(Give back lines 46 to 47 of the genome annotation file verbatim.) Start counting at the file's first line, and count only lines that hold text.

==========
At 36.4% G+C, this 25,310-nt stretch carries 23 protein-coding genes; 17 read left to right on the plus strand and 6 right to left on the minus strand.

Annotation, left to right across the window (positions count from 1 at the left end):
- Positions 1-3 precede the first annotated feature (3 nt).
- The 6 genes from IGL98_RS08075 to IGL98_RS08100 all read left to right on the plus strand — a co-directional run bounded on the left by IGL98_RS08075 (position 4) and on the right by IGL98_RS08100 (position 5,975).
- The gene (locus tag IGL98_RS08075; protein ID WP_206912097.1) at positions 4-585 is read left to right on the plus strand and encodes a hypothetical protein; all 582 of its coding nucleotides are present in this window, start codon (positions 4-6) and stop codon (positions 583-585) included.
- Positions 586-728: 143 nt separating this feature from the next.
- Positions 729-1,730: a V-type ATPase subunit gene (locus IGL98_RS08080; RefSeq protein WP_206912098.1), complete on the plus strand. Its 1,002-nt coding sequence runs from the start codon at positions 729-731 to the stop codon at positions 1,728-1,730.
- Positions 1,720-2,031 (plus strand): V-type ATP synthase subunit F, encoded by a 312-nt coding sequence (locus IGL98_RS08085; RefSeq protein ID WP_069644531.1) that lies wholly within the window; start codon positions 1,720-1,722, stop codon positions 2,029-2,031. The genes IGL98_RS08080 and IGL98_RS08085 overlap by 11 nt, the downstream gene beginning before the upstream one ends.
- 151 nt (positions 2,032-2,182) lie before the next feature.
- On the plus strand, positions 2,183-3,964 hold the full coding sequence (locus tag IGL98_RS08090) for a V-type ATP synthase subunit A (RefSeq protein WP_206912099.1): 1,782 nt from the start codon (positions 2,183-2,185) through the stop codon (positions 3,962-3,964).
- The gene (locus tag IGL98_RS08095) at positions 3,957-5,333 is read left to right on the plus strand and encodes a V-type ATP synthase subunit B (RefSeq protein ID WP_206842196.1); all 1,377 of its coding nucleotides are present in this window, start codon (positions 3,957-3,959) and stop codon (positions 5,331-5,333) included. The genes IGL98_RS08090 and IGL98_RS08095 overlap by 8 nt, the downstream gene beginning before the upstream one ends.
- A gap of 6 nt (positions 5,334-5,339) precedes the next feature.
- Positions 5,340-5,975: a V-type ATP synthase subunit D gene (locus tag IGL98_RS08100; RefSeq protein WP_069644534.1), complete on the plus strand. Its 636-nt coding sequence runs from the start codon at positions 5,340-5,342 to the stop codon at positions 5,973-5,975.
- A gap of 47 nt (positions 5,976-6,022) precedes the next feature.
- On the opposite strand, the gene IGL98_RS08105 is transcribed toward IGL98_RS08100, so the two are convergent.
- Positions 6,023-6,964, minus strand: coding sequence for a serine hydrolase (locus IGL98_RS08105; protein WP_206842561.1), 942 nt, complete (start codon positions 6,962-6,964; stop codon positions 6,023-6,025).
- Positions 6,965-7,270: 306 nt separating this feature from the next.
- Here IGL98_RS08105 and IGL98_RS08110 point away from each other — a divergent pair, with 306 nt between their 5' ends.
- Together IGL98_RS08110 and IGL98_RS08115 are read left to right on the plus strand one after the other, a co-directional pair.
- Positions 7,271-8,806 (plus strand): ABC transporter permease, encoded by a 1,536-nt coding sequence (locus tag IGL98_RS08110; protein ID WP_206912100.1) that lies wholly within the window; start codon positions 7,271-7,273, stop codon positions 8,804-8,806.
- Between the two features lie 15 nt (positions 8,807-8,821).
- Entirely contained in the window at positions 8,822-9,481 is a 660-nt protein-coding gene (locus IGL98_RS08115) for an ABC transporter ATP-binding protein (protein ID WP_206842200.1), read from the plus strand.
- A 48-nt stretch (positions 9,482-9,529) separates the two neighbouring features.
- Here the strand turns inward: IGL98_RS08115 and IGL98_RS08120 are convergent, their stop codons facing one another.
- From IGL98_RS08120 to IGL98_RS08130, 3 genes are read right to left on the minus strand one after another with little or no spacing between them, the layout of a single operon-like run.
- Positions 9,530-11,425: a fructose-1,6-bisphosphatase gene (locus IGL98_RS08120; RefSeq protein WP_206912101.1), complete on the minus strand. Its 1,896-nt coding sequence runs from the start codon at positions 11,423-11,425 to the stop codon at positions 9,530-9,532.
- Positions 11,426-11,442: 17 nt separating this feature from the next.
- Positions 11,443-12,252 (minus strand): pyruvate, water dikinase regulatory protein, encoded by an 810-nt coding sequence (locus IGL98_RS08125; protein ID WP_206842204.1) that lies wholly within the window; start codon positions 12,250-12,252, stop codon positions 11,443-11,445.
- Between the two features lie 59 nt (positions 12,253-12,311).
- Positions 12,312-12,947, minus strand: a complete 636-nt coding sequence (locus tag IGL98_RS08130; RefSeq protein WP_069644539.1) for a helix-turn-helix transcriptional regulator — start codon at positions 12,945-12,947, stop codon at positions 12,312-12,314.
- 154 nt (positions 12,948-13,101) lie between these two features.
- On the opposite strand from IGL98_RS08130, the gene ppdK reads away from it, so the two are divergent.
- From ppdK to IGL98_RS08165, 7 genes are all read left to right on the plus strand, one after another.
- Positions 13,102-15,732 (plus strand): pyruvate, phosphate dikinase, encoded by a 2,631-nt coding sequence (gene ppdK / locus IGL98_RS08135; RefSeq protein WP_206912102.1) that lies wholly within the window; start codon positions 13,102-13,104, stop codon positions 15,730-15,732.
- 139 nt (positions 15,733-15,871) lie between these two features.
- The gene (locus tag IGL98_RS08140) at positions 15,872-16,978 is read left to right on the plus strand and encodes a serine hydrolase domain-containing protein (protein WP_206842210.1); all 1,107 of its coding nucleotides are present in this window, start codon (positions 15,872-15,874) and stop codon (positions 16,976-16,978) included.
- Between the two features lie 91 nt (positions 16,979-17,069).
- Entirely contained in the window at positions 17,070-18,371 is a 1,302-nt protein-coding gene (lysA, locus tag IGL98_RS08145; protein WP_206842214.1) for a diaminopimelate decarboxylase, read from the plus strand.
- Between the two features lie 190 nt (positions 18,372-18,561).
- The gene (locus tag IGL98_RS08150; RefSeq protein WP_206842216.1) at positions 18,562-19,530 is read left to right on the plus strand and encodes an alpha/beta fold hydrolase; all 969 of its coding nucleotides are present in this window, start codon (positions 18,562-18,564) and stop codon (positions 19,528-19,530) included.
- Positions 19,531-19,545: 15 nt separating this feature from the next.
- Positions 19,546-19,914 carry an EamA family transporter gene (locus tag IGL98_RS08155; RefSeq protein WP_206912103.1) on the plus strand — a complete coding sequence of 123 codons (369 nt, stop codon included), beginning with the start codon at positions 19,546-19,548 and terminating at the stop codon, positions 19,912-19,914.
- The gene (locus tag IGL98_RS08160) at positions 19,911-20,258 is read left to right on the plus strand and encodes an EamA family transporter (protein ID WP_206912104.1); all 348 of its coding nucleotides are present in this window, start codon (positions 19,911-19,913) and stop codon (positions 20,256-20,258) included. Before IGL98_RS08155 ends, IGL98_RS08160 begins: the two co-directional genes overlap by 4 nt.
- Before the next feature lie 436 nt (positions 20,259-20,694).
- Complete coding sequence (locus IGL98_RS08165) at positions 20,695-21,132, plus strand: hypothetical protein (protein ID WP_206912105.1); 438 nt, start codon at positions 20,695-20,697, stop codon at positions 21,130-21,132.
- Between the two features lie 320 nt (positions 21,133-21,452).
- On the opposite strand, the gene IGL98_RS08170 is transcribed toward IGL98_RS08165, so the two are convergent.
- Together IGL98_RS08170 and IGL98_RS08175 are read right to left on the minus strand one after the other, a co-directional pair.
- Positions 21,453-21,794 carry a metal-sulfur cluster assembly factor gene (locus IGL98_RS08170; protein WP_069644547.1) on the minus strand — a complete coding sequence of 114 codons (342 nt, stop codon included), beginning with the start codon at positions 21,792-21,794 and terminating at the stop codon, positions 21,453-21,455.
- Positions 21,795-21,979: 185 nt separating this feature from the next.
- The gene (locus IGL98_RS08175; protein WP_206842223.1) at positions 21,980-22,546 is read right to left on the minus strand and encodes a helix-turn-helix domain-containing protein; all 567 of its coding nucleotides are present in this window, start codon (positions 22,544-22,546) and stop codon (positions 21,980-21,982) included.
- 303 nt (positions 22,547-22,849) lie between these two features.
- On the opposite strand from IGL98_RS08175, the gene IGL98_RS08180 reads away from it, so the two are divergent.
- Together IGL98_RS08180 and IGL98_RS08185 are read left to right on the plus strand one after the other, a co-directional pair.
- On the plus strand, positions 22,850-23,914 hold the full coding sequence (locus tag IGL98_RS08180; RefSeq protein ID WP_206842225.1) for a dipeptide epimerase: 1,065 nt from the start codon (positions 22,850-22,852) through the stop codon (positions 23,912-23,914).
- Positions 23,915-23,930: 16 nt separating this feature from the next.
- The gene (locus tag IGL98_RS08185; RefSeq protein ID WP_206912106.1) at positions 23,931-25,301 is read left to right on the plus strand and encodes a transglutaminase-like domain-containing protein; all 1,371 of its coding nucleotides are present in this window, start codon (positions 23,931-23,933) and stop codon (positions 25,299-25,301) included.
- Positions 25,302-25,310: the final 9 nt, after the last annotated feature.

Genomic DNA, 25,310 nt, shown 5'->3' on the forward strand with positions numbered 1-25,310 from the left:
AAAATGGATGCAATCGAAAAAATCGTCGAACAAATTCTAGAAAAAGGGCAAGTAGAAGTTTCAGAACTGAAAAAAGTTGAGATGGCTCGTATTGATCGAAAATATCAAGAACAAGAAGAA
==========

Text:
- Between the two features lie 320 nt (positions 21,133-21,452).
- On the opposite strand, the gene IGL98_RS08170 is transcribed toward IGL98_RS08165, so the two are convergent.